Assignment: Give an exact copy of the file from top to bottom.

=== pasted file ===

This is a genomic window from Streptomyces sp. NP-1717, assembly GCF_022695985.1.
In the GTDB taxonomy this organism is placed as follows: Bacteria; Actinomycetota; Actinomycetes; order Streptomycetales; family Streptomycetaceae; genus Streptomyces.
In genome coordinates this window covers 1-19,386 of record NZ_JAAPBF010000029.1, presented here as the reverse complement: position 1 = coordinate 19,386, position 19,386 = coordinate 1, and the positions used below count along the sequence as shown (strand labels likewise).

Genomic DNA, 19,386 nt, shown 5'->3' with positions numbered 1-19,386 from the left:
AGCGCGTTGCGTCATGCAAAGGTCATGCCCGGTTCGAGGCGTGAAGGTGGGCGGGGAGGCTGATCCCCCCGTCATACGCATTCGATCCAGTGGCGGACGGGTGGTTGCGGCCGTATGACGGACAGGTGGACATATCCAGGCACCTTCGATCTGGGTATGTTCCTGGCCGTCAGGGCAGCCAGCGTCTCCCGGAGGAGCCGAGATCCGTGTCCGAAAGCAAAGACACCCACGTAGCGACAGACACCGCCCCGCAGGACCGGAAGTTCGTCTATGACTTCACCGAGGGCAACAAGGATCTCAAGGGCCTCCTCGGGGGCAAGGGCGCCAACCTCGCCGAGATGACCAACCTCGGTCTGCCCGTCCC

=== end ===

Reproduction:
This is a genomic window from Streptomyces sp. NP-1717, assembly GCF_022695985.1.
In the GTDB taxonomy this organism is placed as follows: Bacteria; Actinomycetota; Actinomycetes; order Streptomycetales; family Streptomycetaceae; genus Streptomyces.
In genome coordinates this window covers 1-19,386 of record NZ_JAAPBF010000029.1, presented here as the reverse complement: position 1 = coordinate 19,386, position 19,386 = coordinate 1, and the positions used below count along the sequence as shown (strand labels likewise).

Genomic DNA, 19,386 nt, shown 5'->3' with positions numbered 1-19,386 from the left:
AGCGCGTTGCGTCATGCAAAGGTCATGCCCGGTTCGAGGCGTGAAGGTGGGCGGGGAGGCTGATCCCCCCGTCATACGCATTCGATCCAGTGGCGGACGGGTGGTTGCGGCCGTATGACGGACAGGTGGACATATCCAGGCACCTTCGATCTGGGTATGTTCCTGGCCGTCAGGGCAGCCAGCGTCTCCCGGAGGAGCCGAGATCCGTGTCCGAAAGCAAAGACACCCACGTAGCGACAGACACCGCCCCGCAGGACCGGAAGTTCGTCTATGACTTCACCGAGGGCAACAAGGATCTCAAGGGCCTCCTCGGGGGCAAGGGCGCCAACCTCGCCGAGATGACCAACCTCGGTCTGCCCGTCCC